Turner’s ranch looks out onto the North Antelope – Rochelle coal mine. The mine sprawls for miles over pastures where cattle once grazed. Ranchers in this area have historically depended on public grazing leases to make a living. But those leases are superseded by mineral development, and the Turner family has lost thousands of acres to mining.
This is – or was – a landscape of rolling grassland, punctuated by rugged breaks where mule deer took shelter. But the undulations of the land have been leveled to get at the coal. By law, the coal companies are bound to “reclaim” the land when they’ve finished mining it. But Turner says that in practice, reclamation has been incomplete, at best.
“The coal miners over here whenever they moved in and started taking our pastures, they said, ‘Oh, you just wait until we’ve reclaimed this land. It’s going to be so good you won’t believe how good it’s going to be,’” says Turner. “And that’s been…thirty years, maybe? And our cows have never had a mouthful of reclaimed grass in those 30 years.”
Of even greater concern, says Turner, is the steady drying up of local water sources in recent years, which he attributes to the water needs of coal mining.
“Are they going to be able to reclaim the aquifers and the creeks?” Turner says. “Because I don’t think they can. They say they can, but all they’re doing is talking theory.”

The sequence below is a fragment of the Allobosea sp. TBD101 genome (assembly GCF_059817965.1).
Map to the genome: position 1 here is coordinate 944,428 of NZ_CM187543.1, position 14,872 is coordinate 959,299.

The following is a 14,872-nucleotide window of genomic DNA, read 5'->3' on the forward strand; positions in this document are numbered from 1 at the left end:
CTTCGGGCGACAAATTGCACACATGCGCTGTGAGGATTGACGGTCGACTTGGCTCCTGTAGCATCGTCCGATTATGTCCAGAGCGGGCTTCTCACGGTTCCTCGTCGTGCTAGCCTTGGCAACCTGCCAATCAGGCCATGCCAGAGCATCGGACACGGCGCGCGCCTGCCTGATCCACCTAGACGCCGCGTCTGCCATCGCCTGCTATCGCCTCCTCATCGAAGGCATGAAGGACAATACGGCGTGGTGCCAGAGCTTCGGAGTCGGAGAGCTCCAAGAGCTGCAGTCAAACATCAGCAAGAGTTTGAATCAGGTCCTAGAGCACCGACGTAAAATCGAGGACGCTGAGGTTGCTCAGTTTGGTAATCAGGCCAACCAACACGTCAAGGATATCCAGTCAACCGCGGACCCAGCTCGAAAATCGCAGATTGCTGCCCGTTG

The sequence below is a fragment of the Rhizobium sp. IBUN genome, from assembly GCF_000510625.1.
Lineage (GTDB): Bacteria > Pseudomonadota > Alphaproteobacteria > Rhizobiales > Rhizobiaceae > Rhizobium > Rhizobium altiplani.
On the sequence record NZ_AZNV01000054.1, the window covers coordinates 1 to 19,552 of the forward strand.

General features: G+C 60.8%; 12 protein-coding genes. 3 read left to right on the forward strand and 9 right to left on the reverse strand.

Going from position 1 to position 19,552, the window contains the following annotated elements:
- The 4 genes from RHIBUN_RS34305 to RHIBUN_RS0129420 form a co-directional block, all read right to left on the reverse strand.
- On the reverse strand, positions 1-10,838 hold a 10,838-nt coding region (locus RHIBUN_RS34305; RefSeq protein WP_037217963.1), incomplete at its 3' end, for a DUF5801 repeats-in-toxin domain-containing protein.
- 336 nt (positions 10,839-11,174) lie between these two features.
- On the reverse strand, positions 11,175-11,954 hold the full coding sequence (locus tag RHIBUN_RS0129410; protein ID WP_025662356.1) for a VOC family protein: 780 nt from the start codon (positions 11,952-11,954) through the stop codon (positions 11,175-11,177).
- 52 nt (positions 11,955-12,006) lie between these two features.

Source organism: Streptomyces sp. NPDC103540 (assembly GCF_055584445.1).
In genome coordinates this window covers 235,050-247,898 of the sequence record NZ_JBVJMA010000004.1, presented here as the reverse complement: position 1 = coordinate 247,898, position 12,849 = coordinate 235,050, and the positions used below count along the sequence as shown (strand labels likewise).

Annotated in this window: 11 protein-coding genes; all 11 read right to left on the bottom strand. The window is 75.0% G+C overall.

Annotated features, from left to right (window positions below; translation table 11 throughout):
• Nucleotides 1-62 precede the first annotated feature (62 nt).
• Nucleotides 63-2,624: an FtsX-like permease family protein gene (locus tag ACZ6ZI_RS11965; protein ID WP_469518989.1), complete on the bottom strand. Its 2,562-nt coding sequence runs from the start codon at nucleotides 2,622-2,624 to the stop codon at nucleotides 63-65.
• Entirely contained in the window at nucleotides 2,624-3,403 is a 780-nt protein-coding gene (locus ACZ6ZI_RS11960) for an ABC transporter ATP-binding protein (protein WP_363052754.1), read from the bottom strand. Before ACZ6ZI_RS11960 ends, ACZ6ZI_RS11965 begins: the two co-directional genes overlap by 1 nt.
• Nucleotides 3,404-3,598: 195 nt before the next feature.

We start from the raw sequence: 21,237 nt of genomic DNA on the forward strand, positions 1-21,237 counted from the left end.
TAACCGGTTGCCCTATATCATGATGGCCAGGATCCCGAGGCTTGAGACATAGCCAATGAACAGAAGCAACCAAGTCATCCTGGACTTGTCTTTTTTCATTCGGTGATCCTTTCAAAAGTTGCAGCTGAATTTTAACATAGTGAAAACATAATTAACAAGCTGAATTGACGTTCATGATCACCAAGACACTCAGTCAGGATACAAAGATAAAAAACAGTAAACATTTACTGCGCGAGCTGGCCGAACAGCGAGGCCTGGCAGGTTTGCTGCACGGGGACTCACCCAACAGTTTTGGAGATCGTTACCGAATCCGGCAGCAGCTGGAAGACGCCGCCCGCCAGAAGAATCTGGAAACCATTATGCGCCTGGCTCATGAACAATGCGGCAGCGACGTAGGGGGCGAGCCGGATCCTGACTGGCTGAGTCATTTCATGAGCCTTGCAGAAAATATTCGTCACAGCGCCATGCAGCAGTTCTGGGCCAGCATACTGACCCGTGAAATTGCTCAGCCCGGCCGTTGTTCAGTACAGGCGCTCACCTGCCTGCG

Environmental Impact Unresolved
In western Montana, in his house along the banks of the Bitterroot River, Bill Ritchie is someone who has given quite a lot of thought to the impacts of western coal mining - on water. For more than 20 years he managed several Powder River Basin coal mines.
“There are problems,” said Ritchie. “The really complex stuff was the environmental issues, tracking the water, trying to de-water, trying not to pollute streams. Really it took a lot of work, a lot of effort, and a lot of money.”
When Ritchie first started working in coal, he says, western mines were being applauded for producing a product that was much cleaner than eastern coal. But toward the end of his career, he says he started to reexamine some of his assumptions about coal mining.
“We actually felt we were doing very good work by replacing high-sulfur coal with low-sulfur coal where we could get our foot in the door,” said Ritchie. “We were doing good work, and it was a good, clean environment.”
But some things about coal weren’t well understood at the time, he says.
“We didn’t understand the impact on the atmosphere and the greenhouse gases. We didn’t understand mercury as well, or the problem it creates in peoples’ health, just burning it,” Ritchie said. "We worked on clean coal projects from the time I was first starting in the coal business. And they still are working on ‘em. There is no such thing currently as clean coal. The net result is still…polluting…the atmosphere.”
All coal mines, says Bill Ritchie, including the ones he managed, begin by taking the coal that’s closest to the surface, and easiest and cheapest to get at. As the mine goes deeper in its life, the coal will be deeper and thinner-seamed and more costly to recover.
“Hopefully someday they will figure out a technology on a commercial scale that can burn coal cleanly,” Ritchie said. “But what a pity if we’ve mined all the coal, burned it, then polluted the hell out of everything. Then when it’s time, when we have the ability to burn it well, we don’t have the resource.”
Bill Ritchie says the type of clean coal technology he’s talking about is not likely to be perfected anytime soon. In the meantime, coal, that powerful and dirty and much debated black rock, is certain to remain a feature of the economy and landscape of the West for years to come.